We rounded a curve and suddenly looming below us was the gray expanse of þingvallavatn, the largest lake in Iceland. We wended our way around the lake into þingvellir Valley, a National Park of Iceland. þingvellir is the meeting place of the North American and Eurasian Tectonic Plates, and the continents are slowly tearing themselves apart at a rate of a few centimeters a year (hence the valley). In the middle of the lake is Silfra fissure where you can scuba dive and snorkel, actually diving between the two tectonic plates!!! However, we bypassed this activity as it was pretty cold and the activity was very expensive for the short amount of time you got to spend exploring.
Instead, we parked and began to hike trails through the park. There is an enormous wall of basalt rock that runs along the Northern part of the lake. This is the famous “Law Rock,” or Lögberg where the Icelandic Parliament (the Alþingi) was held from 930 AD until 1799. The Law Rock has been featured in Game of Thrones (as have many locations in Iceland).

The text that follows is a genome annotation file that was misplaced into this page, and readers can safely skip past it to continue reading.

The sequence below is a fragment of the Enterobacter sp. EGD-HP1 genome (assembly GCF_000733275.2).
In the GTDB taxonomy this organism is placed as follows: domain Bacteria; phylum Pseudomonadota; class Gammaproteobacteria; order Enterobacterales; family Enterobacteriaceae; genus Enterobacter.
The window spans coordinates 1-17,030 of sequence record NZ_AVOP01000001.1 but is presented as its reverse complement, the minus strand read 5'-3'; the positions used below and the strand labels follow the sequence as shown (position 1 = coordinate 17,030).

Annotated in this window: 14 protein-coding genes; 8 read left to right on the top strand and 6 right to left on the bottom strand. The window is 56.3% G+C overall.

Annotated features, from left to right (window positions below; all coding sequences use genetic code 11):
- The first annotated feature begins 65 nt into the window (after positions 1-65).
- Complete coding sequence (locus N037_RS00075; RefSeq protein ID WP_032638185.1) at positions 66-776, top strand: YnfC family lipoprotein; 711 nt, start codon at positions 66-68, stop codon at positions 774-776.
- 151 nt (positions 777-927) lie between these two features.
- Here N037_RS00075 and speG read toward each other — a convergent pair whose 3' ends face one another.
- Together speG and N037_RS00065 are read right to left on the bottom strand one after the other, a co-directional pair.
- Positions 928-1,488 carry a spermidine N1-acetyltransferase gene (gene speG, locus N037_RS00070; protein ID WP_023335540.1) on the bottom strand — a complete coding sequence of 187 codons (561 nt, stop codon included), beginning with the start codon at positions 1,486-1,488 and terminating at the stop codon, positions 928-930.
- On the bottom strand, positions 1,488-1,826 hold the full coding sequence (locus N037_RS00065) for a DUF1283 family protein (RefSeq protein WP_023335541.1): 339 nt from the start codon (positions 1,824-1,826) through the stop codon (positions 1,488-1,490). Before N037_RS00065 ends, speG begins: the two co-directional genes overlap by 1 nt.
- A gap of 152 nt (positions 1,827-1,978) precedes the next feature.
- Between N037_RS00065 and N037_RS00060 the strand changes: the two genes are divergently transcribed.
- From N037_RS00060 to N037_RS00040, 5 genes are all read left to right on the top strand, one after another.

We hiked up and saw the crystalline glacial waters of Öxarárfoss, a small waterfall nestled in a basalt crevasse. The jutting black rocks were scarred with lichens and dusted with newfallen snow. We followed the path along to the Law Rock, which towers over the valley, a true monument of kings. It’s easy to imagine, at a place like this, how the Icelandic people believed in giants and trolls and dragons and gods. What else but a giant or a god could split the earth in such a way? (The answer, of course, is volcanoes and tectonic plates!) Below us, þingvellir Valley stretched nearly as far as the eye could see until it ended at distant mountains, barely visible in the snowfall and gray light.